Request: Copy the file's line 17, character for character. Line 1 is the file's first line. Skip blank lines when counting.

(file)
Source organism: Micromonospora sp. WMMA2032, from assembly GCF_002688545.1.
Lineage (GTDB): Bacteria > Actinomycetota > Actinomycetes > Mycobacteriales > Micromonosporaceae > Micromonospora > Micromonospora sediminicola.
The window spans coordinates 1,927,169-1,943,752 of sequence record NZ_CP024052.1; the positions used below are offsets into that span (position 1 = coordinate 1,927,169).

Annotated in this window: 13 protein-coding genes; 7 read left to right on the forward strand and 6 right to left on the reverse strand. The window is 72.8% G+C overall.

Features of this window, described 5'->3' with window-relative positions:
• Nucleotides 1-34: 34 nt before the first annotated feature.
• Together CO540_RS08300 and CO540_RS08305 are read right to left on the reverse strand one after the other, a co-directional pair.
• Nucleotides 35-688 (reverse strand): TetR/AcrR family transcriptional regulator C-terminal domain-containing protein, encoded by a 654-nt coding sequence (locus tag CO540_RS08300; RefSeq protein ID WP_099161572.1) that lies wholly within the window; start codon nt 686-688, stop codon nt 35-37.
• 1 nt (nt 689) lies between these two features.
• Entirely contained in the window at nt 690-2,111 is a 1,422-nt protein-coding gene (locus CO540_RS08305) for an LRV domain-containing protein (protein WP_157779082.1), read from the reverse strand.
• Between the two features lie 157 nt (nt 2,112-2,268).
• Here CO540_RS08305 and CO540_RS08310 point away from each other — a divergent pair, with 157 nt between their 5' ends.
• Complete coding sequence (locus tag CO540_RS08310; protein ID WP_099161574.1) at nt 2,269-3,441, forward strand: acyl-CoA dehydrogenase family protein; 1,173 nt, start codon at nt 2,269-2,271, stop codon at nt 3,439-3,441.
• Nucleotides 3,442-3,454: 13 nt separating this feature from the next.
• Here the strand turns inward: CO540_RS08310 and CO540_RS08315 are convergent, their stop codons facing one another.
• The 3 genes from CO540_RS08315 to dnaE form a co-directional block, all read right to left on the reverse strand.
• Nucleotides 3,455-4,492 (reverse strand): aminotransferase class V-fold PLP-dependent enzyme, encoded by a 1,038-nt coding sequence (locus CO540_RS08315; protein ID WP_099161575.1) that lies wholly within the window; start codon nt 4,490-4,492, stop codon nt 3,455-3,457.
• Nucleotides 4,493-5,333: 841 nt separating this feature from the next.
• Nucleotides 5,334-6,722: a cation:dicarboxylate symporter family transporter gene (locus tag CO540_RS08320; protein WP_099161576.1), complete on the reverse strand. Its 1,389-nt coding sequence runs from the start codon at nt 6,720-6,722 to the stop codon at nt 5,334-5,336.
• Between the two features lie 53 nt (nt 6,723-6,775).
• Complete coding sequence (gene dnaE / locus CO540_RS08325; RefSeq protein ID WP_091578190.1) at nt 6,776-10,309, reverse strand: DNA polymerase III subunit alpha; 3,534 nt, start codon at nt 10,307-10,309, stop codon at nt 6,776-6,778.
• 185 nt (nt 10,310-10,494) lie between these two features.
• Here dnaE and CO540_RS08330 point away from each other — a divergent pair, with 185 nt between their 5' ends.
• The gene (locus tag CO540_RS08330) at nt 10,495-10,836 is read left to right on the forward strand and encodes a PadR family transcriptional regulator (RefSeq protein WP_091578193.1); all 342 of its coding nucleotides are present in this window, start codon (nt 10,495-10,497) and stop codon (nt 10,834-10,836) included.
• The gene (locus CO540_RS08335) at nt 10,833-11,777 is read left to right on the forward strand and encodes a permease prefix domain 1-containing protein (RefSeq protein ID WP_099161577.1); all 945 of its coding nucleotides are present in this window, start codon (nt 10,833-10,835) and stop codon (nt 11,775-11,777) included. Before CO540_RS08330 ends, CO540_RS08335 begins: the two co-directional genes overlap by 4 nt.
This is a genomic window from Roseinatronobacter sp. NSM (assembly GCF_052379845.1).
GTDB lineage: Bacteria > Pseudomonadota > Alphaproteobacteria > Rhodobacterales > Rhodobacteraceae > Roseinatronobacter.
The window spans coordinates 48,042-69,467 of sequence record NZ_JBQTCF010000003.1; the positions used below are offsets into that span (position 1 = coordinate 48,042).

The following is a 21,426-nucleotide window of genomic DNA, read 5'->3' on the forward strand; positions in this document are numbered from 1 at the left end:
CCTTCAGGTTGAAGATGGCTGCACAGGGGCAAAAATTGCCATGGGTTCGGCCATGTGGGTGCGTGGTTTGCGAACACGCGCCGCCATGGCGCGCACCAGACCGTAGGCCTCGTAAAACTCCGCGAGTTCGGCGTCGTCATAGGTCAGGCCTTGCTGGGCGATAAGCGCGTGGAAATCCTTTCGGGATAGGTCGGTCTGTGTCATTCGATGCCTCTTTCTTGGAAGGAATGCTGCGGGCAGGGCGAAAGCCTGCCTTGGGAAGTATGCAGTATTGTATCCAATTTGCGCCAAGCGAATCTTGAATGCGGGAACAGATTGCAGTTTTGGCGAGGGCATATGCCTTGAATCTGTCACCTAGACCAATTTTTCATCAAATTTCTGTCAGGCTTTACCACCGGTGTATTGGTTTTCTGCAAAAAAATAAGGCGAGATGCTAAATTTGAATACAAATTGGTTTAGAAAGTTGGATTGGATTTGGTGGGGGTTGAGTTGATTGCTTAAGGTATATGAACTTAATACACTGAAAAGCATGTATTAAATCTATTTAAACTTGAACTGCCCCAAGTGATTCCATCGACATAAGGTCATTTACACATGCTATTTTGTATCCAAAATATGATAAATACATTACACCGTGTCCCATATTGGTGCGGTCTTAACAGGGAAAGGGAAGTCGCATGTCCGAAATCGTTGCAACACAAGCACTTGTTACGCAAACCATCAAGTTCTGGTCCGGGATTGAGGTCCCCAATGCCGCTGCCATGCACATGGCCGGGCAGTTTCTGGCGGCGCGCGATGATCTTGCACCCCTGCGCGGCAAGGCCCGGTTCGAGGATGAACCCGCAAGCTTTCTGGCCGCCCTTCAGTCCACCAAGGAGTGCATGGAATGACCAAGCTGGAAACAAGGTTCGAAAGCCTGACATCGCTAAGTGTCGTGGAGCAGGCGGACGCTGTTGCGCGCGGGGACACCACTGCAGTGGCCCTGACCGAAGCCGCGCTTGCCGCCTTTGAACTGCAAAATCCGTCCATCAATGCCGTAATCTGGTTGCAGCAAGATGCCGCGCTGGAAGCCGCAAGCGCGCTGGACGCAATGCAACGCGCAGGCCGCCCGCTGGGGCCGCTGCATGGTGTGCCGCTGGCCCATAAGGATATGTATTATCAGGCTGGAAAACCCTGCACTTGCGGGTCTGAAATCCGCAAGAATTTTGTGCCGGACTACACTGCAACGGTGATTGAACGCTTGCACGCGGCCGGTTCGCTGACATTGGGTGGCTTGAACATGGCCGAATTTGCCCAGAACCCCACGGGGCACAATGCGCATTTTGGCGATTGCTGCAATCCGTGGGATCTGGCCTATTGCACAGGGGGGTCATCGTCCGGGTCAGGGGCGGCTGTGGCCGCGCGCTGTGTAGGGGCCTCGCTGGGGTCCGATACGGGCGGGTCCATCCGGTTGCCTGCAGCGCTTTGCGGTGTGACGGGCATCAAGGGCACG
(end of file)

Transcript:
• Nucleotides 3,455-4,492 (reverse strand): aminotransferase class V-fold PLP-dependent enzyme, encoded by a 1,038-nt coding sequence (locus CO540_RS08315; protein ID WP_099161575.1) that lies wholly within the window; start codon nt 4,490-4,492, stop codon nt 3,455-3,457.